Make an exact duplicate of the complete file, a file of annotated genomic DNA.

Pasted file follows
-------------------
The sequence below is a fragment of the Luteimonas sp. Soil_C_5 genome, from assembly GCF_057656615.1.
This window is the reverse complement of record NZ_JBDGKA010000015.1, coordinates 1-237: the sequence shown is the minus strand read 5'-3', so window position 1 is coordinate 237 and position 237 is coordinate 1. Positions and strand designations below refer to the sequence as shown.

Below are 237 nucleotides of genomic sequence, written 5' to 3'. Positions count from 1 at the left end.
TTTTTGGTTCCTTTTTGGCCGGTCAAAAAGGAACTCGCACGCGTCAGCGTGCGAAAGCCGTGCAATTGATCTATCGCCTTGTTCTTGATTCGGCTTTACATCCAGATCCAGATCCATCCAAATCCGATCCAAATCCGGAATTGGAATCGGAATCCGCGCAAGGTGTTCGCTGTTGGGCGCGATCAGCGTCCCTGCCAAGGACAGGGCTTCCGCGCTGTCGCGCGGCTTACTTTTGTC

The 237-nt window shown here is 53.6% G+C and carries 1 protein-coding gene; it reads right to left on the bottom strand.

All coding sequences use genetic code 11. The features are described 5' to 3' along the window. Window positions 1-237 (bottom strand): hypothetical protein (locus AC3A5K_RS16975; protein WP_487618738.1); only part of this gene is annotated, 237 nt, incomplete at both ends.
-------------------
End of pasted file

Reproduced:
The sequence below is a fragment of the Luteimonas sp. Soil_C_5 genome, from assembly GCF_057656615.1.
This window is the reverse complement of record NZ_JBDGKA010000015.1, coordinates 1-237: the sequence shown is the minus strand read 5'-3', so window position 1 is coordinate 237 and position 237 is coordinate 1. Positions and strand designations below refer to the sequence as shown.

Below are 237 nucleotides of genomic sequence, written 5' to 3'. Positions count from 1 at the left end.
TTTTTGGTTCCTTTTTGGCCGGTCAAAAAGGAACTCGCACGCGTCAGCGTGCGAAAGCCGTGCAATTGATCTATCGCCTTGTTCTTGATTCGGCTTTACATCCAGATCCAGATCCATCCAAATCCGATCCAAATCCGGAATTGGAATCGGAATCCGCGCAAGGTGTTCGCTGTTGGGCGCGATCAGCGTCCCTGCCAAGGACAGGGCTTCCGCGCTGTCGCGCGGCTTACTTTTGTC

The 237-nt window shown here is 53.6% G+C and carries 1 protein-coding gene; it reads right to left on the bottom strand.

All coding sequences use genetic code 11. The features are described 5' to 3' along the window. Window positions 1-237 (bottom strand): hypothetical protein (locus AC3A5K_RS16975; protein WP_487618738.1); only part of this gene is annotated, 237 nt, incomplete at both ends.